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Risk factors for childhood burns: a case-control study of Ghanaian children.
  1. S N Forjuoh,
  2. B Guyer,
  3. D M Strobino,
  4. P M Keyl,
  5. M Diener-West,
  6. G S Smith
  1. Department of Maternal and Child Health, Johns Hopkins University, School of Hygiene and Public Health, Baltimore, Maryland, USA.

    Abstract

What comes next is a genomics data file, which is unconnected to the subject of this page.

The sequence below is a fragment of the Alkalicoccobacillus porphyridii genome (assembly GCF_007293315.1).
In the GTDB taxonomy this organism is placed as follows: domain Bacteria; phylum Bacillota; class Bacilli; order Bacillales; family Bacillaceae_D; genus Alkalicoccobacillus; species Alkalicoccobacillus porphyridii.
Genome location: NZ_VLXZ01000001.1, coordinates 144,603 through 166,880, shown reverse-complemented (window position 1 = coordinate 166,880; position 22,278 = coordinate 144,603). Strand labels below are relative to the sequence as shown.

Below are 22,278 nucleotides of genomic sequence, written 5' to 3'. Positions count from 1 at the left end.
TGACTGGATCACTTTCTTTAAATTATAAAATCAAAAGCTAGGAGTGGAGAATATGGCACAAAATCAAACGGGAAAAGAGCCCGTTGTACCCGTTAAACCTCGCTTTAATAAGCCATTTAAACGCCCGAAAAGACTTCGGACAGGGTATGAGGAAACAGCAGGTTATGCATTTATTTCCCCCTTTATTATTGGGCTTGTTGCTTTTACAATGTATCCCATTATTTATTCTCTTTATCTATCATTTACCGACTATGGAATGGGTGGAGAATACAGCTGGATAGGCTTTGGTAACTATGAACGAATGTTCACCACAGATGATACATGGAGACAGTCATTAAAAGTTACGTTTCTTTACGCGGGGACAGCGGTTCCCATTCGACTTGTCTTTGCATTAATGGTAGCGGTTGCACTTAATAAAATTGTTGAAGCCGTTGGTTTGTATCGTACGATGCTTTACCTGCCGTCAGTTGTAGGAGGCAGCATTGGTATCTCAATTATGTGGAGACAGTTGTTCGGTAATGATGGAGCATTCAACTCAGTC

STUDY OBJECTIVE--To study risk factors for childhood burns in order to identify possible preventive strategies. DESIGN--Case-control design with pair matching of controls to cases in relation to age, sex, and area of residence. The cases and controls were identified by a community based, multisite survey. The effects of host and socioenvironmental variables reported by mothers were investigated in a multivariate analysis using conditional logistic regression. SETTING--A developing country setting the Ashanti Region in Ghana. PARTICIPANTS--These comprised 610 cases aged 0-5 years who had been burned (as evidenced by a visible scar) and 610 controls with no burn history. MAIN RESULTS--The presence of a pre-existing impairment in a child was the strongest risk factor in this population (OR = 6.71; 95% CI 2.78, 16.16). Other significant risk factor included: sibling death from a burn (OR = 4.41; 95% CI 1.16, 16.68); history of burn in a sibling (OR = 1.79; 95% CI 1.24, 2.58); and storage of a flammable substance in the home (OR = 1.51; 95% CI 1.03; 2.21). Maternal education had a protective effect against childhood burns, although this effect was not strong (OR = 0.76; 95% CI 0.55, 1.05). CONCLUSIONS--Community programmes to ensure adequate child supervision and general child wellbeing, particularly for those with impairments, as well as parental education about burns are recommended, to reduce childhood burns in this region of Ghana. The public should bed advised against storing flammable substances in the home.

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